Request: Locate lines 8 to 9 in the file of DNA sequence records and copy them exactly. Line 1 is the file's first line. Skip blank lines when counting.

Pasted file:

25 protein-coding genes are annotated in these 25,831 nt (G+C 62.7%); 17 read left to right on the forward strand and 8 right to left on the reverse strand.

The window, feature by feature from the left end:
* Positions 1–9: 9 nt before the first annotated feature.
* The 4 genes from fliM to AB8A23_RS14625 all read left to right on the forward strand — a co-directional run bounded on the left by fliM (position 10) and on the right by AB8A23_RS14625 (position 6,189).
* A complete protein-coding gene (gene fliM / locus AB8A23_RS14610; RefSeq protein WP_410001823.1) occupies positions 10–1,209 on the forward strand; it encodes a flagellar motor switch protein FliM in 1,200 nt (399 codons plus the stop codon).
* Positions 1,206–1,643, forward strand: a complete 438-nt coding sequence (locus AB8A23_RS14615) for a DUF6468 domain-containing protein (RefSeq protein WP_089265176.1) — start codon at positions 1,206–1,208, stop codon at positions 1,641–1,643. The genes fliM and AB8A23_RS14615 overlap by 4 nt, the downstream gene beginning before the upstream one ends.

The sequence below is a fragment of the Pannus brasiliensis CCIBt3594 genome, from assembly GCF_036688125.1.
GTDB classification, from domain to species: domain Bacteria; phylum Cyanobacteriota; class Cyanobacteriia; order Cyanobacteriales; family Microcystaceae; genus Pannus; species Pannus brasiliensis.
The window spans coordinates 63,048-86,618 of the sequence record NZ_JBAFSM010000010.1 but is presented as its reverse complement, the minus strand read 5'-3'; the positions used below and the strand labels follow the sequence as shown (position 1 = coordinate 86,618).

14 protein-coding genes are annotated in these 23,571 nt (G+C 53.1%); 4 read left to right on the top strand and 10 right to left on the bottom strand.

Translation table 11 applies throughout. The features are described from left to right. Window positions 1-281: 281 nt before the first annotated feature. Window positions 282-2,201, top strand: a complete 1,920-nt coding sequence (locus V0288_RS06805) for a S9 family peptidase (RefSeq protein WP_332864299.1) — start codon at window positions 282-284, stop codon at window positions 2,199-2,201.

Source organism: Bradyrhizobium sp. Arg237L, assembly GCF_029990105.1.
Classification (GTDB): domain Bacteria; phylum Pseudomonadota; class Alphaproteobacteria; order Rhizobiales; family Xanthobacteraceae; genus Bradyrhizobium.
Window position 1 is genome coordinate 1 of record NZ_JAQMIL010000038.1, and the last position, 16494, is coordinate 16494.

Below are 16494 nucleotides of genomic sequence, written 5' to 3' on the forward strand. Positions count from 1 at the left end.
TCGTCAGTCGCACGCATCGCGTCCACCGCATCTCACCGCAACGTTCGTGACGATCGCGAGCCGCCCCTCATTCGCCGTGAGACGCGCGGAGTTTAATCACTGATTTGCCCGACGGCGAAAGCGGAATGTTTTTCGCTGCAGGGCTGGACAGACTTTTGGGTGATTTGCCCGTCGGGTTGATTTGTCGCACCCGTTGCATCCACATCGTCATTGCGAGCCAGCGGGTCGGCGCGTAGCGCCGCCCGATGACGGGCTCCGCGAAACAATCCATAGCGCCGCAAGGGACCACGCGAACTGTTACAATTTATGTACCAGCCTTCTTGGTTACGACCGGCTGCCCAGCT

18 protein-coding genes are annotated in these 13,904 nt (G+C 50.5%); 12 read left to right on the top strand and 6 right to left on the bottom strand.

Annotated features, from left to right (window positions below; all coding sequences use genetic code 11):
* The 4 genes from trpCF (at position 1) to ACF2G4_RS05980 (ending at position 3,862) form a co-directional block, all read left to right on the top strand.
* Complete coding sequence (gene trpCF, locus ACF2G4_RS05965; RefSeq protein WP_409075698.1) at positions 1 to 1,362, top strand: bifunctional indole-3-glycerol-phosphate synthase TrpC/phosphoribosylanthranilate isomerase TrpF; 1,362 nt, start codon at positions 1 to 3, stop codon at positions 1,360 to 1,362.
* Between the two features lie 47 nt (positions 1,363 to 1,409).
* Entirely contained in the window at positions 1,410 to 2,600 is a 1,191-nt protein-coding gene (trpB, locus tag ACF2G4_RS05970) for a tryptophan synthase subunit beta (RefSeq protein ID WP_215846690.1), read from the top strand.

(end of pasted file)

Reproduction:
GTDB classification, from domain to species: domain Bacteria; phylum Cyanobacteriota; class Cyanobacteriia; order Cyanobacteriales; family Microcystaceae; genus Pannus; species Pannus brasiliensis.
The window spans coordinates 63,048-86,618 of the sequence record NZ_JBAFSM010000010.1 but is presented as its reverse complement, the minus strand read 5'-3'; the positions used below and the strand labels follow the sequence as shown (position 1 = coordinate 86,618).